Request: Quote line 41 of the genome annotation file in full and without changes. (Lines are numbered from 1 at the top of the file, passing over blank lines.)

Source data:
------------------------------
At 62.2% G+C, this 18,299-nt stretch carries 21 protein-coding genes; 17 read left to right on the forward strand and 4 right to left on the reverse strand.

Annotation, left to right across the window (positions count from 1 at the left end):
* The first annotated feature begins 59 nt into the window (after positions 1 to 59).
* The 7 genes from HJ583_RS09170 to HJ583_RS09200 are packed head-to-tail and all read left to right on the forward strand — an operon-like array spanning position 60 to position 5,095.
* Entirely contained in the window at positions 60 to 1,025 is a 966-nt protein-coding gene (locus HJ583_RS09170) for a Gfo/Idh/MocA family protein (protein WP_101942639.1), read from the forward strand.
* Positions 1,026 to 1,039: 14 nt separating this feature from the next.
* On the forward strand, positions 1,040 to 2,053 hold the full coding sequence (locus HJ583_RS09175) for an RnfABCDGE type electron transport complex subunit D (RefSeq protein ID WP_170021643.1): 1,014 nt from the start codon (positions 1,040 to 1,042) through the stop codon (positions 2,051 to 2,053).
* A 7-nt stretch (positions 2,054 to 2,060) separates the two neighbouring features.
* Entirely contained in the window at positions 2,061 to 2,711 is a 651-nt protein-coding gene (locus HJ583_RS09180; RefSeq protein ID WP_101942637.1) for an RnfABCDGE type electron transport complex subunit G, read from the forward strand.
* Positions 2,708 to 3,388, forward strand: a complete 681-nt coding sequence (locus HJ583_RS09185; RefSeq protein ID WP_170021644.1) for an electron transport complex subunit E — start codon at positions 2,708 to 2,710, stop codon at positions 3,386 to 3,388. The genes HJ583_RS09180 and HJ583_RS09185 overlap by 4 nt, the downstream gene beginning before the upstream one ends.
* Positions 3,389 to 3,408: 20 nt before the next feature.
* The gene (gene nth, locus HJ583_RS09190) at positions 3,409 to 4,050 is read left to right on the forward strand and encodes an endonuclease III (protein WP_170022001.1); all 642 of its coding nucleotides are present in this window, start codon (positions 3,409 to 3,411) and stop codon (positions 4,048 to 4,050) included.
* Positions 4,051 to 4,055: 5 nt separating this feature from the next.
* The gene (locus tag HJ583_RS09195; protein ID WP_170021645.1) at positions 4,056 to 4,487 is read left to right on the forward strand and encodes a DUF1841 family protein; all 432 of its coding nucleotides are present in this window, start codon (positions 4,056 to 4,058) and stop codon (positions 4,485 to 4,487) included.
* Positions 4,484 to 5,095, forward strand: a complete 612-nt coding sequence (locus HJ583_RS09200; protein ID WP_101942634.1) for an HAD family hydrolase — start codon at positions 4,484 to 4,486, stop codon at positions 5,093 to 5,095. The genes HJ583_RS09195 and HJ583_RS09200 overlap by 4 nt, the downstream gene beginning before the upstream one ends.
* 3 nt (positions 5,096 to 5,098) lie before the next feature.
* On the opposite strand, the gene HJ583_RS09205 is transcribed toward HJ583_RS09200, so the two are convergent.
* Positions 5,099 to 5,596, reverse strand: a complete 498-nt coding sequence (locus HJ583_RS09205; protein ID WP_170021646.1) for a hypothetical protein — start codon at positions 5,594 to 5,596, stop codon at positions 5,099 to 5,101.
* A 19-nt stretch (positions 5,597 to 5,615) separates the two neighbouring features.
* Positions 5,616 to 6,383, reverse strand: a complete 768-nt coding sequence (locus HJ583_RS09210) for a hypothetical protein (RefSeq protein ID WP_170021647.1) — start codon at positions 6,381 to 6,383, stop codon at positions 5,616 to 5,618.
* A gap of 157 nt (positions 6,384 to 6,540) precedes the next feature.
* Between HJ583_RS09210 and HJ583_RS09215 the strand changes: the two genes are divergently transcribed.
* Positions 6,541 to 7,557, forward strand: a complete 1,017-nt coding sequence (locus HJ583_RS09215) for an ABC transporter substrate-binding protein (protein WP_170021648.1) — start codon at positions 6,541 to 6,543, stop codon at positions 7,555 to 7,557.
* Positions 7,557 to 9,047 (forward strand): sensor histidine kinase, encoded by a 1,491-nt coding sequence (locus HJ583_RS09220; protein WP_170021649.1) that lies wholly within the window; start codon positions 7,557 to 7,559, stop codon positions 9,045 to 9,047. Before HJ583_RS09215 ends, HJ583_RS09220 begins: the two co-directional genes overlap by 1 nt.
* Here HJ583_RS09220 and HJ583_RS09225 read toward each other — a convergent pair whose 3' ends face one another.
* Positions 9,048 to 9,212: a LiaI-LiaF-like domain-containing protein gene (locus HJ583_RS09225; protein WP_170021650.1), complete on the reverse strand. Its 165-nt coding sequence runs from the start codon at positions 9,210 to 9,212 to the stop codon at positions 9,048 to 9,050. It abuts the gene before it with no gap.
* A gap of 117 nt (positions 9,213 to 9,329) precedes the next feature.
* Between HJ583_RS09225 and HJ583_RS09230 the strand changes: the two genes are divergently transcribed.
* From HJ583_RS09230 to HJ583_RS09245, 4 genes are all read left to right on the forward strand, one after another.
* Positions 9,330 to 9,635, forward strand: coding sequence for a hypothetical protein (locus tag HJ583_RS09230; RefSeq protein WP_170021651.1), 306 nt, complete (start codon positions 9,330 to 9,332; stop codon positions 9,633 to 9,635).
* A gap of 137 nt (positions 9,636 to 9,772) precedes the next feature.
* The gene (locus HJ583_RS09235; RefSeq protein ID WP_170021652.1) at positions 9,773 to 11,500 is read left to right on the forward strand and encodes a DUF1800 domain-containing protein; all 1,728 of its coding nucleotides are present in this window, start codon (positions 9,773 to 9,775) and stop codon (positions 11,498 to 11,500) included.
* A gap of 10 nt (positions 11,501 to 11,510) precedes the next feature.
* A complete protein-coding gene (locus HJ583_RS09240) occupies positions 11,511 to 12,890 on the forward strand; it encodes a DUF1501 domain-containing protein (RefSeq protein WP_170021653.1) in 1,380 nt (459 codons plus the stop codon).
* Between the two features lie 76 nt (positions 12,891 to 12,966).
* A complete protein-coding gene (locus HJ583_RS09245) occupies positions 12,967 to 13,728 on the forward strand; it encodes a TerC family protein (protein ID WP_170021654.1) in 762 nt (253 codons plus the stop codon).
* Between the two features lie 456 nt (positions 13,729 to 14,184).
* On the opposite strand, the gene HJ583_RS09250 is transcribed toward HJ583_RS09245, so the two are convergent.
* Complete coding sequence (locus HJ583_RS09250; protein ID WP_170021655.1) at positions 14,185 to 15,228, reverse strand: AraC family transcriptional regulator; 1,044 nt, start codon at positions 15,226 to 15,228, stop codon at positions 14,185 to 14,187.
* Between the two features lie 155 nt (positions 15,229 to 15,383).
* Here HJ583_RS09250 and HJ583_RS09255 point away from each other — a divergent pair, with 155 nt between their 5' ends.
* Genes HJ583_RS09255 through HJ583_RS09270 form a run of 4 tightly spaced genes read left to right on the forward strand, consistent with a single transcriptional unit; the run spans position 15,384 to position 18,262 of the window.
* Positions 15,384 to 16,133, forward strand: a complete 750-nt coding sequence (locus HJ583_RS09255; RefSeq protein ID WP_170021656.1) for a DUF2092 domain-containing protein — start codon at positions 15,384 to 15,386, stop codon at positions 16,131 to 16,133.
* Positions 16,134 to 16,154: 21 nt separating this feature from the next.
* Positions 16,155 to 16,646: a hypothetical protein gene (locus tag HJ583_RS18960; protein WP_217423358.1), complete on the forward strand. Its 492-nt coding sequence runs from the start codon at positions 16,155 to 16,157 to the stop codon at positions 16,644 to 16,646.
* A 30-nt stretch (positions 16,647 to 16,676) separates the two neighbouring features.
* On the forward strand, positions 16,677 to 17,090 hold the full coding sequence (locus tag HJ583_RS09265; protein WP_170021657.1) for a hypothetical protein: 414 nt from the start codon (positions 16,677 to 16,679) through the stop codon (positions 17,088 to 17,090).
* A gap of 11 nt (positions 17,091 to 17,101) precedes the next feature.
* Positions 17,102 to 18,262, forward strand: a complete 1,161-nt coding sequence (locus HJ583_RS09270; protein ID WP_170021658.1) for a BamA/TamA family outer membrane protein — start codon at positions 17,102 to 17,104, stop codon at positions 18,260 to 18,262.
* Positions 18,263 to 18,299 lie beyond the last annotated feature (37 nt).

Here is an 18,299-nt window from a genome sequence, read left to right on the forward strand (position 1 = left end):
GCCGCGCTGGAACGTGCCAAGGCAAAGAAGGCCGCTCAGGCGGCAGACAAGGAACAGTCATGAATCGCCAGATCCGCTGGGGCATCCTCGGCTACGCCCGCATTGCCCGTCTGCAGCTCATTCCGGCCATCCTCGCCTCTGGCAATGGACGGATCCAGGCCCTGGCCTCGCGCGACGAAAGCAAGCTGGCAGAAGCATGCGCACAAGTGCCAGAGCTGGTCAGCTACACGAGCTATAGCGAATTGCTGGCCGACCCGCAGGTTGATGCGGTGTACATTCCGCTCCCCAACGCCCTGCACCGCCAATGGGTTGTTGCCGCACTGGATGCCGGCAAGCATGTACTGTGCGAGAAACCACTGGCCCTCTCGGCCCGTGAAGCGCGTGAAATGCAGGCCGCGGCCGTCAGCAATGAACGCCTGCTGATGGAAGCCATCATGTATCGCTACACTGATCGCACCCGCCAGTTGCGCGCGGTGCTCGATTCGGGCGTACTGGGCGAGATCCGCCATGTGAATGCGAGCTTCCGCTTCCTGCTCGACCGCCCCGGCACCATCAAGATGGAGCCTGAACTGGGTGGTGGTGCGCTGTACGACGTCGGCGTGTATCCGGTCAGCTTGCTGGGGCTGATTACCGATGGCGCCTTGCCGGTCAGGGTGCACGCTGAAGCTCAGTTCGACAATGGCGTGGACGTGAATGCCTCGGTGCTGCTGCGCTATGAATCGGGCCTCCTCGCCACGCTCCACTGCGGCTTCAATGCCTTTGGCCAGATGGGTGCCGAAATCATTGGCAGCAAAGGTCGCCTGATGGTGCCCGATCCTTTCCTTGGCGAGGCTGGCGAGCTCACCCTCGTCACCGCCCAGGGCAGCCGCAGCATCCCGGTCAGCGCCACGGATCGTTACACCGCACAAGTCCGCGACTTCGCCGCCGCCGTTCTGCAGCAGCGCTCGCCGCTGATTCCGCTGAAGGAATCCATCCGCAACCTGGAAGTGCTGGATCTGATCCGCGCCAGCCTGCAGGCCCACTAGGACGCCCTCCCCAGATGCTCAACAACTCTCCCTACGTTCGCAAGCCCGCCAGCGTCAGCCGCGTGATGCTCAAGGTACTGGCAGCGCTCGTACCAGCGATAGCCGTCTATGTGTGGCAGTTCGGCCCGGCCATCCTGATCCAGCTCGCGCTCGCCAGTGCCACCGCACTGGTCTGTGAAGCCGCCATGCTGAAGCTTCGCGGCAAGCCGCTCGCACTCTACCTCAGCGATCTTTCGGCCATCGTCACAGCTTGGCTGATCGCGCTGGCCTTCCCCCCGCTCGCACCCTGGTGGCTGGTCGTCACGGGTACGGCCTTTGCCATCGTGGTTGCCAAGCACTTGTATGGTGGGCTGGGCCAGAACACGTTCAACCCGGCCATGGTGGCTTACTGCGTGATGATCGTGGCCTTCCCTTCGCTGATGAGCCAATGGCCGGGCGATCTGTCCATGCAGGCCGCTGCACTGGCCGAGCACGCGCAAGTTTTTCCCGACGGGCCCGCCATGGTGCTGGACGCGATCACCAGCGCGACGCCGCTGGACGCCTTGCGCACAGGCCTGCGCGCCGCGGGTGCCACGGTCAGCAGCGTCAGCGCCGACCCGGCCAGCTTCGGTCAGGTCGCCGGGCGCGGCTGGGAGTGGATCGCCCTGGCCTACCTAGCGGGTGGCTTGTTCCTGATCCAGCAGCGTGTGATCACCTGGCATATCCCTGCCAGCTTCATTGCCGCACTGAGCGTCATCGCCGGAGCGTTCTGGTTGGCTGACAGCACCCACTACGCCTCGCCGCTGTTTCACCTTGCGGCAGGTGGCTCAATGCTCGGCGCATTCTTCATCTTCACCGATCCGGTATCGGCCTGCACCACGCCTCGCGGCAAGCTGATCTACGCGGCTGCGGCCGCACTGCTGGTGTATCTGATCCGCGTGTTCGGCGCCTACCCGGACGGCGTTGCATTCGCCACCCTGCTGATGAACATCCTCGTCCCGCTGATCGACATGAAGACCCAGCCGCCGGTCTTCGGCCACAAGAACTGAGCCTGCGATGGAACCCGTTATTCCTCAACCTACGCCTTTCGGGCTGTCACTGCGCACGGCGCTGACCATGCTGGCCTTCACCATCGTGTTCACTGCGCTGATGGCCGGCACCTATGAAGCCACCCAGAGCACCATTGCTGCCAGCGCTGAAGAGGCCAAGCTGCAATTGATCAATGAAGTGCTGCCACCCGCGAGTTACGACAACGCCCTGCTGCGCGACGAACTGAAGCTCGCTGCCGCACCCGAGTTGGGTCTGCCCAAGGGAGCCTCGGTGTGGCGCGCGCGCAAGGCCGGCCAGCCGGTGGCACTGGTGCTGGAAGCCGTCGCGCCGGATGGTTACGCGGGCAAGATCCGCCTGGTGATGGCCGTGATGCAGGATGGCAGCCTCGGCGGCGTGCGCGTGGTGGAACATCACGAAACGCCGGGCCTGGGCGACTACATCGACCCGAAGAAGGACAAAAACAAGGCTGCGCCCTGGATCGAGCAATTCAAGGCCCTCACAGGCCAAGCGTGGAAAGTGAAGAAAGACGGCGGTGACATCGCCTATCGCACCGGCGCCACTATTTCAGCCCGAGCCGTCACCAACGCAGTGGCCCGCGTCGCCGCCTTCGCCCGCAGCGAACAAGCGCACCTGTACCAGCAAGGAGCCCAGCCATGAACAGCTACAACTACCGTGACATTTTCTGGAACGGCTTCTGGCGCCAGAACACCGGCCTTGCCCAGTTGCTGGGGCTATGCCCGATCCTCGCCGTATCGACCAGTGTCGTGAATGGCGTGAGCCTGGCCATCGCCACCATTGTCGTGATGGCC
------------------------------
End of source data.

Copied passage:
* Here HJ583_RS09250 and HJ583_RS09255 point away from each other — a divergent pair, with 155 nt between their 5' ends.